416775 Biosensing Mechanism of Floating Gate Transistors Utilizing Electrolyte Dielectrics

Monday, November 9, 2015: 5:09 PM
Canyon C (Hilton Salt Lake City Center)
Scott White, Kevin D. Dorfman and C. Daniel Frisbie, Chemical Engineering and Materials Science, University of Minnesota, Minneapolis, MN




Scott P. White, Kevin D. Dorfman, C. Daniel Frisbie,

Department of Chemical Engineering and Materials Science

University of Minnesota, Minneapolis, MN 55455, USA

In a recent publication,1we reported a new label-free biosensing strategy based on floating gate transistors (FGTs) that uses only solution processed, electrolyte dielectrics rather than vacuum deposited solid dielectrics. The device uses the benchmark organic polymer poly(3-hexylthiophene) or P3HT,  in conjunction with an ion-gel that permits low-voltage operation. Our previous experiments demonstrated high sensitivity for DNA hybridization, which we hypothesized was due to changes in the surface potential upon binding of the analyte. In this presentation, we show that our device is sensitive to changes in both the interfacial capacitance and the surface potential of the active sensing area. This new insight allows the electrolyte dielectric FGT strategy to be readily applied to non-charged analytes (in contrast to previous FGT biosensors) while also simplifying the design of capture molecules.

To demonstrate the ability to sense interfacial capacitance, we designed a set of experiments where we systematically changed the interfacial area between the gold electrode (the sensing area) and the ion-gel. The total interfacial capacitance can thus be tuned and correlated to: (1) the current through the semiconductor and (2) the voltage when the semiconductor spikes in conductivity, VT. When the interfacial area adjacent to the semiconductor is altered, we show that the device response can be predicted by a simple model of two capacitors in series. However, when the interfacial area of the sensing surface (decoupled from the semiconductor) is altered it results in large changes in output due to charge storage in the floating gate. These experiments and the corresponding scaling laws that we have developed highlight differences between operating with electrolyte over solid dielectrics and outline the capacitive component of the sensing mechanism.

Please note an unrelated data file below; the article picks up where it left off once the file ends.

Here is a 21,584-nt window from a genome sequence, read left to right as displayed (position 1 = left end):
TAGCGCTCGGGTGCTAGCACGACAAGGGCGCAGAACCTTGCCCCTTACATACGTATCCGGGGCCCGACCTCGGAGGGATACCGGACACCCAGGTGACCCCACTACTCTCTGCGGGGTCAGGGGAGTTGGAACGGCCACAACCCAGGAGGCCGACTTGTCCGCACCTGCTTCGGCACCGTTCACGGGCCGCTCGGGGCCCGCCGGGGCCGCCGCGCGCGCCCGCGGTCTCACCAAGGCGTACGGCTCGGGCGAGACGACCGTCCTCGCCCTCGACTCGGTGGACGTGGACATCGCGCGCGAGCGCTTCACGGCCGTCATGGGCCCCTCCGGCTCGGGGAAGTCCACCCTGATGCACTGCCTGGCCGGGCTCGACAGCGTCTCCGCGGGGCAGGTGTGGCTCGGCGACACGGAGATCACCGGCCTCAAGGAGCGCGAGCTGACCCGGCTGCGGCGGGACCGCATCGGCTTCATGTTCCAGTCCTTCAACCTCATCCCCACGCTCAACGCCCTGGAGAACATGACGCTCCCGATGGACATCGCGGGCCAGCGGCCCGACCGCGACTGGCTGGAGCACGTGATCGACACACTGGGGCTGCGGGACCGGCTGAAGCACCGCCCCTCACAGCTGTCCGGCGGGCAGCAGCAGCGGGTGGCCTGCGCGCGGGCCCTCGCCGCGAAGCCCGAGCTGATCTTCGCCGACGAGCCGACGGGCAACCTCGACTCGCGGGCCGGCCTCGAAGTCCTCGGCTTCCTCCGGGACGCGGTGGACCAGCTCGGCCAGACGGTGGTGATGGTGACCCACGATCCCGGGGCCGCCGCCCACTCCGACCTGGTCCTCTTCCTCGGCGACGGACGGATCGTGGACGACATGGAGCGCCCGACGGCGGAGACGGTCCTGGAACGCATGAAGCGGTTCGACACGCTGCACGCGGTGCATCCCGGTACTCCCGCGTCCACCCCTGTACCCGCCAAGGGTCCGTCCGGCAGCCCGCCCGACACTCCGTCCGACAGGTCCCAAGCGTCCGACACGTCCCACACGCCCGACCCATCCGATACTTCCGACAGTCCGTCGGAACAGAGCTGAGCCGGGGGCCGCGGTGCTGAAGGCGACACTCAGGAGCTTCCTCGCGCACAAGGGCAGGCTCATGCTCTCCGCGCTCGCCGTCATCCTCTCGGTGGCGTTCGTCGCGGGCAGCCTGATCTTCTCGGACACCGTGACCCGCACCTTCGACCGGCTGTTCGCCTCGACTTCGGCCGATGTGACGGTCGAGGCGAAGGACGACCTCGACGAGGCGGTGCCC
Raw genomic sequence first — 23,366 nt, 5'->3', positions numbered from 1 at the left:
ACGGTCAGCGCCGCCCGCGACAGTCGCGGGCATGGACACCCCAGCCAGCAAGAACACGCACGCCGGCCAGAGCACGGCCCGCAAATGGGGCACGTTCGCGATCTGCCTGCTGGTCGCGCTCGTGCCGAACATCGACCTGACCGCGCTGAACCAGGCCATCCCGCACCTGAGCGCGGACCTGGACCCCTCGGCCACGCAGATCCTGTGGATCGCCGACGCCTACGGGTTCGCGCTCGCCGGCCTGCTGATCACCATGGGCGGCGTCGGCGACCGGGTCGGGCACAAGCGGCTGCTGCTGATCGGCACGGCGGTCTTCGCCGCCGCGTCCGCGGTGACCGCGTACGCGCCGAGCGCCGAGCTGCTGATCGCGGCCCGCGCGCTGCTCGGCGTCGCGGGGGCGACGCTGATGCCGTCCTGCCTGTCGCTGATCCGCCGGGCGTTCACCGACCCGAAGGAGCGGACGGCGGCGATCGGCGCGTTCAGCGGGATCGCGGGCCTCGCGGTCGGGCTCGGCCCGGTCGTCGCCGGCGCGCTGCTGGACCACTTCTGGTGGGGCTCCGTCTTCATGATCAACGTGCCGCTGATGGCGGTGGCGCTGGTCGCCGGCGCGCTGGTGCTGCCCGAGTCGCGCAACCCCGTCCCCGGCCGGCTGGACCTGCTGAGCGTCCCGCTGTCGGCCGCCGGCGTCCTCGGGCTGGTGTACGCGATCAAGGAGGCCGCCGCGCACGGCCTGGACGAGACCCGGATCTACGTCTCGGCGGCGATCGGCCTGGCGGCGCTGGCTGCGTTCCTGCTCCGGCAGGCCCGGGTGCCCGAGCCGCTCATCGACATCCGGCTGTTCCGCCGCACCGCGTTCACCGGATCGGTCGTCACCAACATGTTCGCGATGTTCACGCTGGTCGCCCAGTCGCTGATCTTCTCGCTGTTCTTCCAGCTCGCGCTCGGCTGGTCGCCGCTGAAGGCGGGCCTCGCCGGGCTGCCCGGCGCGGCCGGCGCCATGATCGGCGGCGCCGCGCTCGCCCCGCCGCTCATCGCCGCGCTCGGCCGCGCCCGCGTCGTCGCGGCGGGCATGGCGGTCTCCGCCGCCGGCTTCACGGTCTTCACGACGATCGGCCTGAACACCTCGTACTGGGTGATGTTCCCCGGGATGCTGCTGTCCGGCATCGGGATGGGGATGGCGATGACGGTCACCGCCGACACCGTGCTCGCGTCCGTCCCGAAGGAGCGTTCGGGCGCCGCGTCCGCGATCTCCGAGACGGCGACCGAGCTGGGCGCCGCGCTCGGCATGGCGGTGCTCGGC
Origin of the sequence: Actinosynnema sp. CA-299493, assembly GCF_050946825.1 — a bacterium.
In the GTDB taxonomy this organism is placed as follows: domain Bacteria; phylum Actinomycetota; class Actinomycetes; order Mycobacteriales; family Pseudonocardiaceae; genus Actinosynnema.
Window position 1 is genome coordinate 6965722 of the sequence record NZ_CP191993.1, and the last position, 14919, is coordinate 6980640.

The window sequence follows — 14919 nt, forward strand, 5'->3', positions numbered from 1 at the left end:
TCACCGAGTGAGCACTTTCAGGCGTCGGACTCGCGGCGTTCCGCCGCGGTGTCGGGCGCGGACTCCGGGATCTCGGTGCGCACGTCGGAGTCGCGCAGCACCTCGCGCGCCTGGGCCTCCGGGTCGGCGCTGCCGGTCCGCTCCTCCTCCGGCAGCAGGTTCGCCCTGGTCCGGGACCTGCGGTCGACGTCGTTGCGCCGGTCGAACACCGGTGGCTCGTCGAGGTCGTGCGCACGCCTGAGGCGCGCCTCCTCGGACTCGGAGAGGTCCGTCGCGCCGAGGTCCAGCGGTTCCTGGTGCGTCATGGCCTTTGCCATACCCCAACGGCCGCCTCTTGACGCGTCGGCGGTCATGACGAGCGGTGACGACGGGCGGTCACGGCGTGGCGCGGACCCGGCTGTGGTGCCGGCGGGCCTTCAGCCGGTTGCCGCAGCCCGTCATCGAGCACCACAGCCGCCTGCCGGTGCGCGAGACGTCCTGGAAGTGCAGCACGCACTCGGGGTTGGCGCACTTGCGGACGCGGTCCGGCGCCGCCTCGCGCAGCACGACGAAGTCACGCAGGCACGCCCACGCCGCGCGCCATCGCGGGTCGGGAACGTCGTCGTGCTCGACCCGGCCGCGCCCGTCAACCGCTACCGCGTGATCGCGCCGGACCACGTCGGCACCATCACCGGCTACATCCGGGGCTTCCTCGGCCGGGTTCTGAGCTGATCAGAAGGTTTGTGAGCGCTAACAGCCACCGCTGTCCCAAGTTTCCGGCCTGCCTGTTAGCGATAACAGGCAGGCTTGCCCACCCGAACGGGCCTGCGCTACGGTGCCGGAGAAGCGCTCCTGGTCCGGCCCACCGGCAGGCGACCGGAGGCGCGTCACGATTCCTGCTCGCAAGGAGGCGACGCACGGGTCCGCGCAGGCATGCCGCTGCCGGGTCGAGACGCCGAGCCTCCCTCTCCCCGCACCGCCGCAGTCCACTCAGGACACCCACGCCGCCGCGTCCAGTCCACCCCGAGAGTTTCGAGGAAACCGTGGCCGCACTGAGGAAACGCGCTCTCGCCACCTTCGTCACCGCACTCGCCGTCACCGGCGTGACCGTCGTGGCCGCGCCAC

To demonstrate the different sensing responses for capacitance and surface potential, we adjusted the work function of the floating gate electrode by selectively immobilizing self-assembled monolayers (SAMs) onto a single electrode/ion-gel interface through microfluidic channels. The SAMs were formed through thiol/gold chemistry but with a varied functional group chemistry that changes the work function from -250 to +320 meV when measured in an inert environment. The effective VTof the semiconductor changes significantly when SAMs are formed with (1) a direction highly dependent on the orientation of the SAM but (2) largely independent on the functional group chemistry. These results are explained using a simple thermodynamic model with the high ionic strength of the ion-gel (~3.8 M) screening the electric field of the SAM functional group dipole.


  1. White, S.P.; Dorfman, K.D.; Frisbie, C.D. Label-Free DNA Sensing Platform with Low-Voltage Electrolyte-Gated Transistors. Anal. Chem. 2015, 87 (3), 1861-1866

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See more of this Session: Biosensor Devices: Platforms and Techniques I
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